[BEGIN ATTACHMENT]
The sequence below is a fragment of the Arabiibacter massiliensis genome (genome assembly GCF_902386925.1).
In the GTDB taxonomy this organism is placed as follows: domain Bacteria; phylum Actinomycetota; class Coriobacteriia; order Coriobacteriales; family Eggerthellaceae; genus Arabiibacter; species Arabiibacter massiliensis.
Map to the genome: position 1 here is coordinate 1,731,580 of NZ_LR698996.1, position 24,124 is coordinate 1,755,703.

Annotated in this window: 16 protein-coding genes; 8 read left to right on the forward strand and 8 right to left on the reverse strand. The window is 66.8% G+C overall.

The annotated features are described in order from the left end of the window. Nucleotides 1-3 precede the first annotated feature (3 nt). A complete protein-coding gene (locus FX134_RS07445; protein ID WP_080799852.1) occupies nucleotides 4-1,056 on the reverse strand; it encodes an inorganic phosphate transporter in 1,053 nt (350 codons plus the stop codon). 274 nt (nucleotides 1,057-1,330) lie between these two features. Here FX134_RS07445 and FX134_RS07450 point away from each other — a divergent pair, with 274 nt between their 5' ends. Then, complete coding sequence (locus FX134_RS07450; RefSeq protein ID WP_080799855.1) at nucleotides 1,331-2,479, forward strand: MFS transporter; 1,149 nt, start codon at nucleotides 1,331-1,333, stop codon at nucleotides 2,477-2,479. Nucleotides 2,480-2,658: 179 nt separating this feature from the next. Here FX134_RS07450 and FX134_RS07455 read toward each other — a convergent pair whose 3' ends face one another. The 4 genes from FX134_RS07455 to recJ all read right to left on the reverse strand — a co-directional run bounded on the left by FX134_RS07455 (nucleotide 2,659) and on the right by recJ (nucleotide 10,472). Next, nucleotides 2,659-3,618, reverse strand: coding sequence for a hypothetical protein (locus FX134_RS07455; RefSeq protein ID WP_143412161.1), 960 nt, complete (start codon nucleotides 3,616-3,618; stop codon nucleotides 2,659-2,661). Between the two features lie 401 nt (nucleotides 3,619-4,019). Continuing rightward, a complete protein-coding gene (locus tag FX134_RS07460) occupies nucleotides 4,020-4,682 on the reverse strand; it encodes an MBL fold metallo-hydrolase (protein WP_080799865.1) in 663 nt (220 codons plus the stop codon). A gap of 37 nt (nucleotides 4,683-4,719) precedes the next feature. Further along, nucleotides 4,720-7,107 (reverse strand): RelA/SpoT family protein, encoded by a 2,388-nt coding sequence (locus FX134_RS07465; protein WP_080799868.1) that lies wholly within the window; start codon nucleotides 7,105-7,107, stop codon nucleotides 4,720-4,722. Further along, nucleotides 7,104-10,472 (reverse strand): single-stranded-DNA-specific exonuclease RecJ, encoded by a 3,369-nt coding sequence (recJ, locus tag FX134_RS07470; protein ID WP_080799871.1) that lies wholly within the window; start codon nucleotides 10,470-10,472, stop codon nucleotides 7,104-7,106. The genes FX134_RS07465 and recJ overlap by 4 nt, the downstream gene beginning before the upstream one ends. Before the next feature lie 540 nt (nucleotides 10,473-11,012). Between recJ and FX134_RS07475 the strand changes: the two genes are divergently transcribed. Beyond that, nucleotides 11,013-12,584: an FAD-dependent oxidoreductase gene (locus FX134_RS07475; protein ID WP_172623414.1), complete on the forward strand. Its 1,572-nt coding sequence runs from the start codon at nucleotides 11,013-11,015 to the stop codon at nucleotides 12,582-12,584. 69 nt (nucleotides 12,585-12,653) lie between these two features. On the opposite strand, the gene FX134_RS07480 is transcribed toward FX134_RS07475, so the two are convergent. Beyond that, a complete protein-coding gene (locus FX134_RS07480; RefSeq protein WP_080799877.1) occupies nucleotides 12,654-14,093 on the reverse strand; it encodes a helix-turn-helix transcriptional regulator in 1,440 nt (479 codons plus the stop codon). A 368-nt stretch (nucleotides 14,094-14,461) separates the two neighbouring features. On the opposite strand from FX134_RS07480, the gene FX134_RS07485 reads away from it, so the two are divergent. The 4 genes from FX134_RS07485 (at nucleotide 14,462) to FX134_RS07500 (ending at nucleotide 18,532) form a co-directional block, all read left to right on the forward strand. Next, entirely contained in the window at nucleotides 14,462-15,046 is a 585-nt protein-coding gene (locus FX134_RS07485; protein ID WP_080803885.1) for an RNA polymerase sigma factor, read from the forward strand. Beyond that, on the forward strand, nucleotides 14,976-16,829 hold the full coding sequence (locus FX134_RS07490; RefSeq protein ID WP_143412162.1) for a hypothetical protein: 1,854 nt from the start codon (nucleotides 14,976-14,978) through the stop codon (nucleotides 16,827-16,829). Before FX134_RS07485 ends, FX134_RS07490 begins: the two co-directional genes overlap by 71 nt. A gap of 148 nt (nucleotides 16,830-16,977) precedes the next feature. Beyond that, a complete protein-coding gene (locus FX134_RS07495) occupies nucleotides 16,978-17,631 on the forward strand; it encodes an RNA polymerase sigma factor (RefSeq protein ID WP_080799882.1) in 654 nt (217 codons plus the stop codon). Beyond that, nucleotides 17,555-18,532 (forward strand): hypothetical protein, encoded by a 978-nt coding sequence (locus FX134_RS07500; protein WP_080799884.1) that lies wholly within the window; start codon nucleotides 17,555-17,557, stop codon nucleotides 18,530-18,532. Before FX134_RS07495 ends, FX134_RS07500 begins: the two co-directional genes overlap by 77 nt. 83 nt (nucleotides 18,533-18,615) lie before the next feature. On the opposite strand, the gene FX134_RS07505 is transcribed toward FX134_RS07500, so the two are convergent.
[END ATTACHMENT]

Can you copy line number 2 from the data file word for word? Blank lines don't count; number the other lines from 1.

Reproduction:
In the GTDB taxonomy this organism is placed as follows: domain Bacteria; phylum Actinomycetota; class Coriobacteriia; order Coriobacteriales; family Eggerthellaceae; genus Arabiibacter; species Arabiibacter massiliensis.